Today we are releasing the first ‘alpha’ version of object tagging for developers (that means it’s an early release which may not work as well as it will later on down the line, but early adopters can try the feature out).
What is object tagging? Well, it means you can attach short text tags to objects, currently fields and tables, but later other things such as views and even users or roles.
Tags can serve many purposes. One popular use is ‘red tagging’, used to mark items which need reviewing. It may be for example you want to delete a field but are unsure if anyone in the organisation still uses it. You can tag it, then you or someone else can check it out later.
It’s possible to add multiple tags to each object, so continuing that example, a junior developer could mark a field as ‘to delete’, then a manager could add a ‘verified’ tag to mean the deletion can go ahead.
Another use could be for grouping together all tables and fields used for a particular project. For example, if you’re working on a stock control project, you may like to tag tables ‘stock items’, ‘stock changes’ and ‘suppliers’, so you can then find and access them easily as you work.
Tags can be added from the editing panels for tables and fields. They can be seen when developer mode is toggled on, whenever a table or field is visible on the screen, whether that’s on the developer homepage, when looking at a record from a table or a view.
Finally, on the developer homepage, you can see all tables marked with a certain tag, by selecting that tag from the dropdown at the top centre of the screen. Any table with that tag will be shown, but also any table that has a field in it with that tag. In the connections diagram, tables linked to the tagged table are also shown, so you can explore outwards from the tagged tables.
Inline editing improvements
The inline editing feature we rolled out by default a couple of weeks ago has gained some usability improvements – column widths will now auto-size to the content in them, so there’s less wasted screen space and you can see more columns at once.
Simultaneous login change
As we mentioned back in December, simultaneous logins on different devices by the same username will now be disallowed. Logging on in one place will automatically log out any sessions a user has in another.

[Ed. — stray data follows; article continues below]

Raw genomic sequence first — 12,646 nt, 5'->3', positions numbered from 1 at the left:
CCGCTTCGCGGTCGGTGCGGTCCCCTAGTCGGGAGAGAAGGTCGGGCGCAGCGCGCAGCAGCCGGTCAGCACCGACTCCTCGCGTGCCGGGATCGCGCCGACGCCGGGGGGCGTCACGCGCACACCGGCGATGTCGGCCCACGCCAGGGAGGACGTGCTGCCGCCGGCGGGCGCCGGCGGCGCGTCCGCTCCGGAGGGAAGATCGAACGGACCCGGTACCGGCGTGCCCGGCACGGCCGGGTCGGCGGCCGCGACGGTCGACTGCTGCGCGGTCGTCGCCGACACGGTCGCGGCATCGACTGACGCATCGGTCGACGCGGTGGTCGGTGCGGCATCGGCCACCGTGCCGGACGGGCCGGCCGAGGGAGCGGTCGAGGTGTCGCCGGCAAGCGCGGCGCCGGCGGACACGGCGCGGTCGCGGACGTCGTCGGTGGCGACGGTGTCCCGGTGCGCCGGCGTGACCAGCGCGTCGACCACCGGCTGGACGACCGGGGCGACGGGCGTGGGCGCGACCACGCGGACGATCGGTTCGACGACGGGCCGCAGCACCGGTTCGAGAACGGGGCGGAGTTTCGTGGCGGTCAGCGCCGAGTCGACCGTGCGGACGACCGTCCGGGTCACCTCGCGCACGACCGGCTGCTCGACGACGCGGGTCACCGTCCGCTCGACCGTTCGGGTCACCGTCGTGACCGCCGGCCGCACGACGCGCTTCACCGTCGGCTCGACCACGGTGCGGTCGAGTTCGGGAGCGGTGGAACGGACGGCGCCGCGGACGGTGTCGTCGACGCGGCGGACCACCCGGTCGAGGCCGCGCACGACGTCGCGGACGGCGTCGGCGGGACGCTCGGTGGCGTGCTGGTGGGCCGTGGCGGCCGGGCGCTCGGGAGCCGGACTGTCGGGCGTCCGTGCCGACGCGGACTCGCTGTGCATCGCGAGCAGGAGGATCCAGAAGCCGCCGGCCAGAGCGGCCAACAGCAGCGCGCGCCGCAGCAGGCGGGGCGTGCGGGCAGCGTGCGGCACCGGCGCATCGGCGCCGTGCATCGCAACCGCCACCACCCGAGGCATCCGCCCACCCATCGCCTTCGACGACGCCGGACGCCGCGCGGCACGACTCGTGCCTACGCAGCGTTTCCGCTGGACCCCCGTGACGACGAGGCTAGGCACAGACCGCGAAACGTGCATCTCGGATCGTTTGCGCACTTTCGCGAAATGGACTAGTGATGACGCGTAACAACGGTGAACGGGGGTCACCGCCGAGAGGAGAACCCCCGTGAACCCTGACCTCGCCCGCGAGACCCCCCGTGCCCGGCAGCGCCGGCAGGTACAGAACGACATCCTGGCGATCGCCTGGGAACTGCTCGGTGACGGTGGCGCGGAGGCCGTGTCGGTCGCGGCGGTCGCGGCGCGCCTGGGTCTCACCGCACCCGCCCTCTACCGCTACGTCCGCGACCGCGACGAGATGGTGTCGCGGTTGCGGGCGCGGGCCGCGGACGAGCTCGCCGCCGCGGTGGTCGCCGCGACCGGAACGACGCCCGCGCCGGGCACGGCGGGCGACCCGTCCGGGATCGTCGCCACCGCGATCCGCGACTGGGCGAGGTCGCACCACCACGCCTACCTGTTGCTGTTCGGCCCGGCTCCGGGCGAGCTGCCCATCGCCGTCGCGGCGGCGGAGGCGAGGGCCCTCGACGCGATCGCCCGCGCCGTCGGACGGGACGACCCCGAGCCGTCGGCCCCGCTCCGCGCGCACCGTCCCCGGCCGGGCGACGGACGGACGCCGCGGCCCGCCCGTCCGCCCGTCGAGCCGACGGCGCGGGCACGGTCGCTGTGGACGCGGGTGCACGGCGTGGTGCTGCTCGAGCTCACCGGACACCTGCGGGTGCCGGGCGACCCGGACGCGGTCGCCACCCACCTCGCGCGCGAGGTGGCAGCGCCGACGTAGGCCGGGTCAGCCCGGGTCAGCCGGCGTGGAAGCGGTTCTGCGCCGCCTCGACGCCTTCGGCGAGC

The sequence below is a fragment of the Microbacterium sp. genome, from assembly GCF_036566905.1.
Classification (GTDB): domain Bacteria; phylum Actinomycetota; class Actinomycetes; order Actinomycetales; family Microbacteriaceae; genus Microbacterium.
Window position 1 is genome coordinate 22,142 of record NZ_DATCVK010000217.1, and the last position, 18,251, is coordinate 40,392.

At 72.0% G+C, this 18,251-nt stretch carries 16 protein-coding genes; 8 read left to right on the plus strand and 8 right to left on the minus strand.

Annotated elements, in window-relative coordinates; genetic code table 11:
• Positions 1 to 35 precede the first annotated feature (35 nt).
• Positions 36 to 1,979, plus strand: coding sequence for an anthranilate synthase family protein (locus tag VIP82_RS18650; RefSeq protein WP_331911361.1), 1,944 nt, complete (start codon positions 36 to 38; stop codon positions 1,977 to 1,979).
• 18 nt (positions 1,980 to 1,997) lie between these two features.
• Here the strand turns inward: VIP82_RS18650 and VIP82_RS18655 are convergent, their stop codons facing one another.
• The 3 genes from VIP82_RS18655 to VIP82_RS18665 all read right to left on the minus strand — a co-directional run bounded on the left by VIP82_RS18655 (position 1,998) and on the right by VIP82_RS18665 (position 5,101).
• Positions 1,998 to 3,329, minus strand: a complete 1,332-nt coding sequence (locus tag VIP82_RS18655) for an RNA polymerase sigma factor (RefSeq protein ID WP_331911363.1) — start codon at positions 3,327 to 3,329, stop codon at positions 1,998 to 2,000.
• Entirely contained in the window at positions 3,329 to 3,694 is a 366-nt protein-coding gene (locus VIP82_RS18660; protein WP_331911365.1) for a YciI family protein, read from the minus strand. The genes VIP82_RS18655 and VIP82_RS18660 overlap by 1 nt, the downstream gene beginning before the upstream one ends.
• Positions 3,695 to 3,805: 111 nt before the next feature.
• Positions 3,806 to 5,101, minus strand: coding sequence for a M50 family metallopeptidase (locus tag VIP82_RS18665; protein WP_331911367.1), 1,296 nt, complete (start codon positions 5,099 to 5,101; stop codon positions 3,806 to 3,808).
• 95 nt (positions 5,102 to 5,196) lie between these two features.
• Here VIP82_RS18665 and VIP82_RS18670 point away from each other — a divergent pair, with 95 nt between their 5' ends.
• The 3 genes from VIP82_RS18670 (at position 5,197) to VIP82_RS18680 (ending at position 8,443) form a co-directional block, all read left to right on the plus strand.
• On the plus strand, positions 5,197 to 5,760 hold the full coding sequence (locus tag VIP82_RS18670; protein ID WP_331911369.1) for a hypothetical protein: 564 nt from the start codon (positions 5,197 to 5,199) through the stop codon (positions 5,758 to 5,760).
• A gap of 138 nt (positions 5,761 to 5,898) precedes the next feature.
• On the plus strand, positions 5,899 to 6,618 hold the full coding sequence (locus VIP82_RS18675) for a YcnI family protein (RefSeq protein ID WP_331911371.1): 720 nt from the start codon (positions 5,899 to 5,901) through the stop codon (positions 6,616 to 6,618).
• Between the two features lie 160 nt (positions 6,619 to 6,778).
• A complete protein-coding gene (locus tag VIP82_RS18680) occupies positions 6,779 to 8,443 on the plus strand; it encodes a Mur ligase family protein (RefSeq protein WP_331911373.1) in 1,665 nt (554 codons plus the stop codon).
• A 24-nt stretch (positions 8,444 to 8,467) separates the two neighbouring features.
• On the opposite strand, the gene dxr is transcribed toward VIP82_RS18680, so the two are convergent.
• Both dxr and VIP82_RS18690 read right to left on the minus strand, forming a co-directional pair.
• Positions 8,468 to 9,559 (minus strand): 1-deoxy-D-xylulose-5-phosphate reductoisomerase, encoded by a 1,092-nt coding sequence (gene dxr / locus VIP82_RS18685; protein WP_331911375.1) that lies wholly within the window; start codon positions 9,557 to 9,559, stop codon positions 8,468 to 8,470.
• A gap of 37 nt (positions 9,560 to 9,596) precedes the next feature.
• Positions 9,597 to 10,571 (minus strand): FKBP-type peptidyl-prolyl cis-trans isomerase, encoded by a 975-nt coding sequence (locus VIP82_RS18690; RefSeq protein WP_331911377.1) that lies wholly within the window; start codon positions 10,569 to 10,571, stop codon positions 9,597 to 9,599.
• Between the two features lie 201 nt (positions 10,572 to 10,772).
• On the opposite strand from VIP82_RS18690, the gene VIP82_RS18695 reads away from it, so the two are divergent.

Exceptions are for administrators (admins often find it helpful to have more than one session open in different browsers) and for people using multiple tabs in the same browser (e.g. using incognito mode in the browser).
Remember, if you’re wanting to allow access to suppliers, partners, the public or anyone else outside your organisation, you can look at our community users feature for cost effective access.
Allowable data volume increase
We’ve recently increased the number of records that can be created in any one table, from just over two billion, to a bit under ten million trillion, or in scientific notation 10 ^ 19 (one followed by nineteen zeros).
Now whereas there’s absolutely no possibility of anyone storing that number of records any time soon, as data volumes increase there is a distinct possibility of people wanting to create more than two billion at some point. Note that this limit is the number of rows that can be created in a table, not necessarily the number that you want to store at any one time. So even if old rows are deleted, the count keeps going up.
This change takes effect for new tables created from now on. Old tables will keep the two billion limit for now, but the system will email a warning message to administrators when one billion rows is reached. If that happens we will manually upgrade the table for you.
This change also increases the number that can be calculated or stored in a whole number field, from the two billion limit to the same 10 ^ 19.